PubMed Abstract | CrossRef Full Text | Google Scholar

46. Roux J, Kawakatsu H, Gartland B, Pespeni M, Sheppard D, Matthay MA, et al. Interleukin-1beta decreases expression of the epithelial sodium channel alpha-subunit in alveolar epithelial cells via a p38 MAPK-dependent signaling pathway. J Biol Chem. (2005) 280:18579–89. doi: 10.1074/jbc.M410561200

PubMed Abstract | CrossRef Full Text | Google Scholar

47. Ji HL, Chalfant ML, Jovov B, Lockhart JP, Parker SB, Fuller CM, et al. The cytosolic termini of the β- and γ-ENaC subunits are involved in the functional interactions between cystic fibrosis transmembrane conductance regulator and epithelial sodium channel. J Biol Chem. (2000) 275:27947–56. doi: 10.1074/jbc.M002848200

PubMed Abstract | CrossRef Full Text | Google Scholar

48. Rubenstein RC, Lockwood SR, Lide E, Bauer R, Suaud L, Grumbach Y. Regulation of endogenous ENaC functional expression by CFTR and ΔF508-CFTR in airway epithelial cells. Am J Physiol Lung Cell Mol Physiol. (2011) 300:L88–101. doi: 10.1152/ajplung.00142.2010

PubMed Abstract | CrossRef Full Text | Google Scholar

49. Moldoveanu B, Otmishi P, Jani P, Walker J, Sarmiento X, Guardiola J, et al. Inflammatory mechanisms in the lung. J Inflamm Res. (2009) 2:1–11. doi: 10.2147/JIR.S4385

PubMed Abstract | CrossRef Full Text | Google Scholar

50. Georgieva GS, Kurata S, Ikeda S, Eishi Y, Mitaka C, Imai T. Nonischemic lung injury by mediators from unilateral ischemic reperfused lung: ameliorating effect of tumor necrosis factor-alpha-converting enzyme inhibitor. Shock (2007) 27:84–90. doi: 10.1097/01.shk.0000235131.89986.45

PubMed Abstract | CrossRef Full Text | Google Scholar

51. Matthay MA, Su X. Pulmonary barriers to pneumonia and sepsis. Nat Med. (2007) 13:780–1. doi: 10.1038/nm0707-780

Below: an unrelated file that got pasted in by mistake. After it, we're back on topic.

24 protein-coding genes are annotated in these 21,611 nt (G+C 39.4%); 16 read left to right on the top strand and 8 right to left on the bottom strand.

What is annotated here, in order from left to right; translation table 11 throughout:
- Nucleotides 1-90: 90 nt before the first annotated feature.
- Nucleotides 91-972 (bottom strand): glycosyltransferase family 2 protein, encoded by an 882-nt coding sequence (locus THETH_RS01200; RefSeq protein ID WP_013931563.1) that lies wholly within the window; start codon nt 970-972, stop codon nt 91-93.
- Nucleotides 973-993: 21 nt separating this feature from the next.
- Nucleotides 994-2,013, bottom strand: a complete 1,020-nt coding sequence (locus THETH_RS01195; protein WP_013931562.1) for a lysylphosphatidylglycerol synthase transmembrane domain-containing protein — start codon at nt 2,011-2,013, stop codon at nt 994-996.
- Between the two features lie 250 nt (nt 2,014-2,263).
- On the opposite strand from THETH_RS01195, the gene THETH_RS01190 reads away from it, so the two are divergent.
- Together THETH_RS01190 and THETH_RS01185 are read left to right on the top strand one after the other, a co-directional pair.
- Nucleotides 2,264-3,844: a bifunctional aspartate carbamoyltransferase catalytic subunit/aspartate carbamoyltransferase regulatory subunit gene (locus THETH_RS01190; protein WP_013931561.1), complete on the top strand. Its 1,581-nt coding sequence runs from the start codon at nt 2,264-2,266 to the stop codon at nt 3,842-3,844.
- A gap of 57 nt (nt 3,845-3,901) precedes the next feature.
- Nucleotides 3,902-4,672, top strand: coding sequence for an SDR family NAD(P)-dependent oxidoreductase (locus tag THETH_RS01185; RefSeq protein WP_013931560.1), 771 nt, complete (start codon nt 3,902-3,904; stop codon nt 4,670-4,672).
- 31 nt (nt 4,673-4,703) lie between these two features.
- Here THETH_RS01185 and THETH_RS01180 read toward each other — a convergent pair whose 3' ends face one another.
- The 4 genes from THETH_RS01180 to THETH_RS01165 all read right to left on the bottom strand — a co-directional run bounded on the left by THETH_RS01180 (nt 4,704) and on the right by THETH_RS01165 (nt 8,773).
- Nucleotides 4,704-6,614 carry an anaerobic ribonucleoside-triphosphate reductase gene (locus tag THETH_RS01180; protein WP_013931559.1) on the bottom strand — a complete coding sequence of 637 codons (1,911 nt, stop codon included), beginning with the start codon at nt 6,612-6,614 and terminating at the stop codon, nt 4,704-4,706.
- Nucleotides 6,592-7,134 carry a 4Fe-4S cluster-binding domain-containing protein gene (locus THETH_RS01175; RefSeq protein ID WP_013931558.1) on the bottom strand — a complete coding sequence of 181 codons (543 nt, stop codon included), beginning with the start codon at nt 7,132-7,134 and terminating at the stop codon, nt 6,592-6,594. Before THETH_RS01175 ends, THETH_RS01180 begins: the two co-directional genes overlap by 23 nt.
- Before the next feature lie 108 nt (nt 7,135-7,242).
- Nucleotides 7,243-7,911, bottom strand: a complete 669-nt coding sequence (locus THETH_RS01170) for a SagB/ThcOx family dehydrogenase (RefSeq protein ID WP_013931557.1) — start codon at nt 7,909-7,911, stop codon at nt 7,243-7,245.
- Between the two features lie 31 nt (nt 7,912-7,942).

PubMed Abstract | CrossRef Full Text | Google Scholar

52. Lu KT, Huang TC, Wang JY, You YS, Chou JL, Chan MW, et al. NKCC1 mediates traumatic brain injury-induced hippocampal neurogenesis through CREB phosphorylation and HIF-1alpha expression. Pflugers Arch. (2015) 467:1651–61. doi: 10.1007/s00424-014-1588-x

PubMed Abstract | CrossRef Full Text | Google Scholar

53. Xu WL, Wang Y, Wu J, Li GY. Quantitative analysis of U251MG human glioma cells invasion in organotypic brain slice co-cultures. Eur Rev Med Pharmacol Sci. (2016) 20:2221–9.

PubMed Abstract | Google Scholar

54. Narins RG, Chusid P. Diuretic use in critical care. Am J Cardiol. (1986) 57:A26–32. doi: 10.1016/0002-9149(86)91003-9

PubMed Abstract | CrossRef Full Text | Google Scholar

55. Nair AB, Jacob S. A simple practice guide for dose conversion between animals and human. J Basic Clin Pharm. (2016) 7:27–31. doi: 10.4103/0976-0105.177703

PubMed Abstract | CrossRef Full Text | Google Scholar

56. Xu B, Makris A, Thornton C, Ogle R, Horvath JS, Hennessy A. Antihypertensive drugs clonidine, diazoxide, hydralazine and furosemide regulate the production of cytokines by placentas and peripheral blood mononuclear cells in normal pregnancy. J Hypertens. (2006) 24:915–22. doi: 10.1097/01.hjh.0000222762.84605.03

PubMed Abstract | CrossRef Full Text | Google Scholar

57. O'Donnell ME. [3H]bumetanide binding in vascular endothelial cells. Quantitation of Na-K-Cl cotransporters. J Biol Chem. (1989) 264:20326–20330.

PubMed Abstract | Google Scholar

58. Haas M. The Na-K-Cl cotransporters. Am J Physiol Cell Physiol. (1994) 267:C869–85. doi: 10.1152/ajpcell.1994.267.4.C869

PubMed Abstract | CrossRef Full Text | Google Scholar

Keywords: Na-K-2Cl cotransporter 1, bumetanide, ischemia-reperfusion, acute lung injury, epithelial sodium channel, p38 mitogen-activated protein kinase, tumor necrosis-associated factor 6, alveolar fluid clearance

Citation: Shen C-H, Lin J-Y, Chang Y-L, Wu S-Y, Peng C-K, Wu C-P and Huang K-L (2018) Inhibition of NKCC1 Modulates Alveolar Fluid Clearance and Inflammation in Ischemia-Reperfusion Lung Injury via TRAF6-Mediated Pathways. Front. Immunol. 9:2049. doi: 10.3389/fimmu.2018.02049

Received: 26 May 2018; Accepted: 20 August 2018;
Published: 13 September 2018.

Edited by:

Christoph Thiemermann, Queen Mary University of London, United Kingdom

Reviewed by:

Massimo Collino, Università degli Studi di Torino, Italy
Lukas Martin, Uniklinik RWTH Aachen, Germany

Copyright © 2018 Shen, Lin, Chang, Wu, Peng, Wu and Huang. This is an open-access article distributed under the terms of the Creative Commons Attribution License (CC BY). The use, distribution or reproduction in other forums is permitted, provided the original author(s) and the copyright owner(s) are credited and that the original publication in this journal is cited, in accordance with accepted academic practice. No use, distribution or reproduction is permitted which does not comply with these terms.

*Correspondence: Chin-Pyng Wu, wucp@landseed.com.tw
Kun-Lun Huang, kun@mail.ndmctsgh.edu.tw